Yvonne La Chusa-Trottier

Famous Ipai Basket Weaver, Mesa Grande Reservation

Yvonne La Chusa Trottier, Ipai, Mesa Grande Indian Reservation, works at the Shumup Ko Hup store and is an accomplished California Indian master basket weaver living in San Diego County, Southern California.


"As an artist, I had always enjoyed painting and drawing as a child and have always been especially interested in Indian Arts, culture and the traditions of my own family as well as learning about other indigenous tribal cultures.

Yvonne (center) is pictured with her finished masterpiece Ipai Indian basket at her cultural booth with her young daughter and Jane Dumas (Kumeyaay elder) on November 19, 2005, during the 4th Annual Old Town San Diego Fiesta.

"I was born in Escondido and have lived in San Felipe near Warner Springs, and also in the Anza-Borrego Desert before growing up in Spring Valley, California. While growing up, my family always traveled up to the reservation on weekends and holidays to visit and help my grandparents. My brothers and I spent many summers on the reservation with my grandparents along with visiting our other family members living on the reservation.

"I am Ipai or also known as Diegueno or Kumeyaay and I am an enrolled in the Mesa Grande Tribe, which is near Santa Ysabel in the northern San Diego County. I now live in El Cajon and have continued my education in receiving an AA Degree in Art as well as an AS Degree in Drafting from Cuyamaca College. I have also received a Tribal Gaming, Culture and Policies Certificate from Grossmont College.

"I have always been interested in tribal traditions and history that I chose to learn more about Native American history and the functioning of tribal government. I was also interested in understanding tribal sovereignty and what that means to me as a tribal member, not only for myself, but to my family, as a mother of nine children and two step-sons."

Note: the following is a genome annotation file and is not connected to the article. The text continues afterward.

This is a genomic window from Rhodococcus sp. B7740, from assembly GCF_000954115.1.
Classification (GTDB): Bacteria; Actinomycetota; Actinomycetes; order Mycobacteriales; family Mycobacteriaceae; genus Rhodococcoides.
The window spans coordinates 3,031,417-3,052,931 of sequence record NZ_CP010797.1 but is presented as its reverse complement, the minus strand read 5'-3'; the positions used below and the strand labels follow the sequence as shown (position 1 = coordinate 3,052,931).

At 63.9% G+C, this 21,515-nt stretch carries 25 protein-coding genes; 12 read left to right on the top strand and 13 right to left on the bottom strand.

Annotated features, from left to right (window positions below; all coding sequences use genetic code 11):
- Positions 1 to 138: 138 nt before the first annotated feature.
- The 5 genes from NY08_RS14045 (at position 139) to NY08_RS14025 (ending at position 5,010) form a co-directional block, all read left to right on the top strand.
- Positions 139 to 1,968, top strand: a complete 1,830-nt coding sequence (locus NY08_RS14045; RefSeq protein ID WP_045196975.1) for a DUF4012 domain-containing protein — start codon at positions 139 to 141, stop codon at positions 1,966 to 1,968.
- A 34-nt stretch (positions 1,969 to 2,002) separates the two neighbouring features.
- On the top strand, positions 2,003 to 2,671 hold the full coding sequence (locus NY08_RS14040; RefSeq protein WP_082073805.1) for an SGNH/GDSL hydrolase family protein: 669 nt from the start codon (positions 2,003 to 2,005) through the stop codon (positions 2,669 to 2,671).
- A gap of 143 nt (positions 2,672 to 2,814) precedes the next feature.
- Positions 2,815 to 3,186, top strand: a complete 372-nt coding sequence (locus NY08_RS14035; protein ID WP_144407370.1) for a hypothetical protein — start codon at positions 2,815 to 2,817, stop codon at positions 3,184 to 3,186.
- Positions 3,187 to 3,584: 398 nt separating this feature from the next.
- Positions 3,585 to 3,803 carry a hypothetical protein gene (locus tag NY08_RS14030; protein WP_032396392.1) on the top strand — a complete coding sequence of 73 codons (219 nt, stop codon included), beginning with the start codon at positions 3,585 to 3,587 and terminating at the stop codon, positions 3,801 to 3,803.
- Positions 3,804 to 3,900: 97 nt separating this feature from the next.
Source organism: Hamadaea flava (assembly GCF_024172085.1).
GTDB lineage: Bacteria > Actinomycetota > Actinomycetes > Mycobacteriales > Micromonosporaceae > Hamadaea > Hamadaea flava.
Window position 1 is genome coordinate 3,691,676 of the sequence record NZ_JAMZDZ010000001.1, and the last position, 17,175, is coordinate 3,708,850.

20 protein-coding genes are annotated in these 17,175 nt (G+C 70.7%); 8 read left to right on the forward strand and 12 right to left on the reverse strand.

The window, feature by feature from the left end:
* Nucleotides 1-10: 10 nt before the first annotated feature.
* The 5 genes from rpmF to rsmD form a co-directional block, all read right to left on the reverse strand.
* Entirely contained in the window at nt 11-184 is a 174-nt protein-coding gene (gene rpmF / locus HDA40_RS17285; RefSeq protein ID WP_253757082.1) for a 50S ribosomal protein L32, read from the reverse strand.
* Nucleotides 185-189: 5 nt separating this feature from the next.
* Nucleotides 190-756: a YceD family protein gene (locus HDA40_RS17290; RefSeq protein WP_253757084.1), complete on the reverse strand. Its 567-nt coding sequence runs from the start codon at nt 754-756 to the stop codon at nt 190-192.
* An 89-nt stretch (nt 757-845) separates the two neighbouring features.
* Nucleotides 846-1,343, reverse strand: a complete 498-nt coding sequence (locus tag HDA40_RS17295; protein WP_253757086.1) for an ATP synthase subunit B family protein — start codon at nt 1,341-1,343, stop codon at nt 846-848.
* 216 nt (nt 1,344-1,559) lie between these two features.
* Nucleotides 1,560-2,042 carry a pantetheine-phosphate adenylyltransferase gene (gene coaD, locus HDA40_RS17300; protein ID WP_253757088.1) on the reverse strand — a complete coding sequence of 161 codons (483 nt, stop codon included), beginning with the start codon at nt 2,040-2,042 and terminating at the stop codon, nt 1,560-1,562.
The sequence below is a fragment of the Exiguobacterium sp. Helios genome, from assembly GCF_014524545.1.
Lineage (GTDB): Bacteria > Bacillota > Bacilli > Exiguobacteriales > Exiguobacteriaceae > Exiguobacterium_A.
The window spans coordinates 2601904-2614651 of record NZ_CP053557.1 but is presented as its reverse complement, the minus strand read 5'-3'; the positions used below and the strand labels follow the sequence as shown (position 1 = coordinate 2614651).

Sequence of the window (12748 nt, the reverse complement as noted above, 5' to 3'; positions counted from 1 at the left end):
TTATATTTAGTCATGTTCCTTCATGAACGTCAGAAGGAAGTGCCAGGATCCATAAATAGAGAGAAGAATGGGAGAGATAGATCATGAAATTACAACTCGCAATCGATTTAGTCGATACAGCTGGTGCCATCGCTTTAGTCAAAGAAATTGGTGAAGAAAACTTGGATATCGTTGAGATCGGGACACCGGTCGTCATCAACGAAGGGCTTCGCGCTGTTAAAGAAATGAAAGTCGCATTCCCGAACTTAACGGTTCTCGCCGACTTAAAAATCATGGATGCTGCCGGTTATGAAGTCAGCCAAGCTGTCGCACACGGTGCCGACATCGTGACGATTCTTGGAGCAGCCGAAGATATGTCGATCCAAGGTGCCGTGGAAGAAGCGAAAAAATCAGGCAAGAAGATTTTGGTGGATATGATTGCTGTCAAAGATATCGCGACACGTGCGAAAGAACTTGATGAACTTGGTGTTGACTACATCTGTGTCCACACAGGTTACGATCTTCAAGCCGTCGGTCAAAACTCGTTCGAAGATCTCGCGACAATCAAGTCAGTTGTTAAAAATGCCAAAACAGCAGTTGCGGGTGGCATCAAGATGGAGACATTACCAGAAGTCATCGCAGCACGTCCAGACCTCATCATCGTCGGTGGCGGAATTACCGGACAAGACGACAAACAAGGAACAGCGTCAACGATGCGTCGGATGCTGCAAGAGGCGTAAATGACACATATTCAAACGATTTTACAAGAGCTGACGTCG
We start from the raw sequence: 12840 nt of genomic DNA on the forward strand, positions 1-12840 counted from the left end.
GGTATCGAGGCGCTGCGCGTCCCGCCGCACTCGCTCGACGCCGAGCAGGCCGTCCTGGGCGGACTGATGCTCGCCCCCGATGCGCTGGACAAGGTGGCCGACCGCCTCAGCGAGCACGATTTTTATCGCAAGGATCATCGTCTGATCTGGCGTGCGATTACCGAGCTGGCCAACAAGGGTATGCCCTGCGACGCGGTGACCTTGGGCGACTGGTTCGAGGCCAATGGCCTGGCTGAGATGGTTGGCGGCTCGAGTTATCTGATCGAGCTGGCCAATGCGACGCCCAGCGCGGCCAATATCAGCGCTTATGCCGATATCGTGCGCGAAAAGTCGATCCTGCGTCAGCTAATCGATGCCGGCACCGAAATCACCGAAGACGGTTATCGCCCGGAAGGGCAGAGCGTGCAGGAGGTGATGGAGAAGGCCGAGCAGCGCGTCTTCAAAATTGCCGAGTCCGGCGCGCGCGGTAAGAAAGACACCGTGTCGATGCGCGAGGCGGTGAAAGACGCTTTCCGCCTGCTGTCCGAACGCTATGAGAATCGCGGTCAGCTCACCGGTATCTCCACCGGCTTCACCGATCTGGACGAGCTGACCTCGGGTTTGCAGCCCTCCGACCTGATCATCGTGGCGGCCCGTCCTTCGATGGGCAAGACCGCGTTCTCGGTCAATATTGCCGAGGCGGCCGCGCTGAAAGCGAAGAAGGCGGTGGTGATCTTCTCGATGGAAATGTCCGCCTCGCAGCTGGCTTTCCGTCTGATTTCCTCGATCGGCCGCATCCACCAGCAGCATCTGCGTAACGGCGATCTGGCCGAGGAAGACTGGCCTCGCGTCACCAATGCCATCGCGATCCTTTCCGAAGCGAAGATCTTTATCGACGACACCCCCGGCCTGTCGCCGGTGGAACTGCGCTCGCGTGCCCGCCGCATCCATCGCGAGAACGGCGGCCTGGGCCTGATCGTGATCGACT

Yvonne pictured hard at work at the Shumup Ko Hup cultural booth weaving the bottom of her famous huge rattlesnake juncus bowl during Balboa Park Culture Days (Powwow), May 15, 2005.

"For the past three years, I have been taking Basketry classes along with my other college classes. I started basketry with learning to make pine needle baskets, and then expanded to learn about making the more traditional juncus baskets, which my grandmother, Grace La Chusa, made in the first half of the 1900's and my great-grandmother, Lenora Linton La Chusa, as well as my great-great-grandmother, Maria Jesusa Barker Helm Hyde, made in the late 1800's.

"I have enjoyed the basketry classes I've taken with Justin Farmer, Abe Sanchez and the three semesters of basket weaving with Eva Salazar through Kumeyaay Community College. I have also learned Buffalo Drum making from Merced Maldonado of the Yaqui Tribe of Tucson, residing in Guadalupe, Arizona. I am also enjoying a third semester of Ethnobotany with Jane Dumas and Richard Bugbee at Kumeyaay College.

"Through Indian Arts, I have been able to realize the richness of my culture and my heritage, thanks to the ongoing efforts of such great teachers that have chosen to carry on the teachings of our once almost lost Indian culture and heritage, along with the scarcity of materials now available to our indigenous basket weaving artists."

A supply of Yvonne La Chusa Trottier's Kumeyaay Ipai baskets and authentic Native American Indian crafts can be purchased from Shumup Ko Hup WEBSITE Indian store in Old Town, San Diego.

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